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Old 04-21-2012, 03:07 PM   #41 (permalink)
chrisoverson
The Mad Technician
 
Join Date: Apr 2012
Location: Devon, England, UK
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Rover - '98 Rover 218 iS
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Ok, I'd really like to understand what's going on here, so lets look at it a better way if we can please... as this data seems very confused.

Lets take a closer look!

This should really be simplified, as there seem to be many different arguments here.

1) the speed HHO/Hydrogen can be produced
2) the electricity required to produce it
3) how much the engine can actually use it, or if it can use it at all

Let's totally ignore those first two points for a moment, as that's something to overcome later, and it does not really matter if the third point proves HHO totally useless.

Now let's create a specific scenario to test the numbers. If when cruising at 60mph @ 2700RPM the car gets 50mpg (uk measurements), which is equal to 0.02 gallons used per mile. This equates to around 0.09 litres. Because we are travelling at 60mph we are doing 1 mile per minute, thus each minute the engine consumed 0.09 litres of fuel.

Say we use this on a standard gasoline engine. How much hydrogen does the car need in order to fulfil its supply needs? Simply put, if we completely forget about how to get the hydrogen in the first place and all the other factors and focus on one point at a time we might come to a conclusion more easily.

So, can a car (take for example my 1.8 litre 4 cylinder engine) actually use hydrogen in place of, or as well as standard fuel to carry out its normal operation?

Looking at Wikipedia, the energy density of Hydrogen is 0.01005 MJ/litre. Gasoline has an energy density of 34.2 MJ/litre.

At this point please forgive me if my maths is incorrect, I did not study Physics or Chemistry and am simply going from what I have learned myself since leaving college.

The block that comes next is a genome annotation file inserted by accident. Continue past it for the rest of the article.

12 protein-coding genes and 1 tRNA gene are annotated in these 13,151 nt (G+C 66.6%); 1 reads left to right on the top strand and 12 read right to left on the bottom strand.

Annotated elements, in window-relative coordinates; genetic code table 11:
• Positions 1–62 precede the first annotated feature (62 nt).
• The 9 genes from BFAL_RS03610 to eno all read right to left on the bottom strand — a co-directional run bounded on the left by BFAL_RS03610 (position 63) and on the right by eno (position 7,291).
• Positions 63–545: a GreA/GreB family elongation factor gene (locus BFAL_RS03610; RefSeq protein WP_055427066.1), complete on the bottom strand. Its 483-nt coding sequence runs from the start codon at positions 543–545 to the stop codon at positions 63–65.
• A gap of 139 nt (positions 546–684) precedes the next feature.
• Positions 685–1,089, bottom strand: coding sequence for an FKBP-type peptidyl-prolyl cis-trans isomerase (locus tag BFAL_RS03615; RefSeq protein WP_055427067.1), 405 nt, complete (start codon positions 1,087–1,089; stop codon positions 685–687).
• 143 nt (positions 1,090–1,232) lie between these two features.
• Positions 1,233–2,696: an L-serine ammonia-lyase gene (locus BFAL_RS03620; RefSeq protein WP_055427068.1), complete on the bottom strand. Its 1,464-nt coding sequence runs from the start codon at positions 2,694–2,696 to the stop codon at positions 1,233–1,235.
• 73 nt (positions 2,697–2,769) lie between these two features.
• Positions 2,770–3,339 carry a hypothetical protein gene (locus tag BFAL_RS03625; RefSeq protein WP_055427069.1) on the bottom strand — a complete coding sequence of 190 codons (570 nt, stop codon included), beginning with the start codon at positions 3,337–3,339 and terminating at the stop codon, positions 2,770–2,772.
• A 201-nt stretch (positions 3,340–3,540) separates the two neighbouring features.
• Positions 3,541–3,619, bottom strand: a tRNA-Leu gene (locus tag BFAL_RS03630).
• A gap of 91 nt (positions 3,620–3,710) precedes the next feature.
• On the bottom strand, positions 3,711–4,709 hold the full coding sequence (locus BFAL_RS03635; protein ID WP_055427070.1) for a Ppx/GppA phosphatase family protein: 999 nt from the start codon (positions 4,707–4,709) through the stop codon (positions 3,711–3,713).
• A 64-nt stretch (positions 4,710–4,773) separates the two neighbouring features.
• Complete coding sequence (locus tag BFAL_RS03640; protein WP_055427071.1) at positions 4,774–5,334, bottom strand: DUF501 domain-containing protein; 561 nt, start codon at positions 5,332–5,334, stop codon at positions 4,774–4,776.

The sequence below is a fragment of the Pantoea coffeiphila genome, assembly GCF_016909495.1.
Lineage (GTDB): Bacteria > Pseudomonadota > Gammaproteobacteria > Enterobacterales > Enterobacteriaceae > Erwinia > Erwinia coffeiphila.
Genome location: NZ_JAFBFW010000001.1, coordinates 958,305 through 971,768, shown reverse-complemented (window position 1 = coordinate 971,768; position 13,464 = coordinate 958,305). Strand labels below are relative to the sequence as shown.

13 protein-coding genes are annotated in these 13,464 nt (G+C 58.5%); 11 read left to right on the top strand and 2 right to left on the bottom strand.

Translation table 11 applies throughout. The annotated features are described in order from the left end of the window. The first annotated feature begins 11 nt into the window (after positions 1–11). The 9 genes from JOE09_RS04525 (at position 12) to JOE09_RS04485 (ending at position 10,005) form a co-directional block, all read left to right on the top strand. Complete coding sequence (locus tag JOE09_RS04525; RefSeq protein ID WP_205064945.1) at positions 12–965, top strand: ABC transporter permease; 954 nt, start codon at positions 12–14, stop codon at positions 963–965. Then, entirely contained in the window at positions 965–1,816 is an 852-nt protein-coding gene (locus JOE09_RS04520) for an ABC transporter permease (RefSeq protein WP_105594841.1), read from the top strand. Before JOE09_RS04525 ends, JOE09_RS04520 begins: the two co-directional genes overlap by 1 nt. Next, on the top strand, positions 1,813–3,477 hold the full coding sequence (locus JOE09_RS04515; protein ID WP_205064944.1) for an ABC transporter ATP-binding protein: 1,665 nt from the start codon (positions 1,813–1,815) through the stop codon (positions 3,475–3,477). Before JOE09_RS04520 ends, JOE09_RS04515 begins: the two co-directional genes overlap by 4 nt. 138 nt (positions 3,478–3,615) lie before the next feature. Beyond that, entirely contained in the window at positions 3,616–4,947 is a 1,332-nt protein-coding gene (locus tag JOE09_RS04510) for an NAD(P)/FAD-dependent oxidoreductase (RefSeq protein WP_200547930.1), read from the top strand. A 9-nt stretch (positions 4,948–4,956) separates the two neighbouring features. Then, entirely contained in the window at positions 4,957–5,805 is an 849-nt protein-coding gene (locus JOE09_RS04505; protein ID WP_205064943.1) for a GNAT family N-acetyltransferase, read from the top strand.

From these figures we see that for every litre of gasoline the car consumes, it needs 3402x the amount of uncompressed hydrogen gas to provide the same energy.

The first question is can we even fit this in the cylinder to be burned?

Fuel usage is 0.09 litres per minute, and RPM is 2700, so for every full revolution 0.0000333 litres of fuel is being used, or 0.000008325 litres every induction stroke (8.325 microlitres).

If we multiply that by 3402 to see how much hydrogen we need, we find that every induction stroke requires 0.02832165 litres of uncompress hydrogen gas, which is a lot. On a 1.8l engine the cylinder size would be 0.45 litres maximum, so at least so far at this engine speed and fuel usage it seems we are onto something. You can theoretically fit enough hydrogen into a cylinder on each induction stroke to replace fuel.

Assuming the same 14.7:1 ratio still applies, you have to add 0.416328255 litres of air to the cylinder to burn. This is only just possible, and the mixture may have to change anyway to use hydrogen in place of fuel, but this is something somebody with more knowledge than me can hopefully answer.

So lets assume for the moment that the engine can use hydrogen as a replacement for fuel, but only just and only when very low amounts of fuel were required anyway.

According to the interwebs, the autoignition temperature for hydrogen is 500 degrees C. The autoignition temperature for gasoline is 280 degrees C. This suggests it is not likely to ignite on it's own faster than gasoline does causing misfire, so here's another point for hydrogen. We know that it can be kept at extreme pressures too, so it's not likely to combust on its own there. It's looking good for the actual usability of hydrogen assuming the first two issues were not a problem.

I'll leave it to somebody else to cover how precisely you can deliver this much gas into the cylinder fast enough, as thats for someone with more experience/knowledge to comment on.

So lets go back to the first two points. If we assume that 3402 times as much hydrogen is used than gasoline each minute, that means we have to supply the engine with 0.409 litres per minute or 24.54 litres per hour however you prefer to look at it.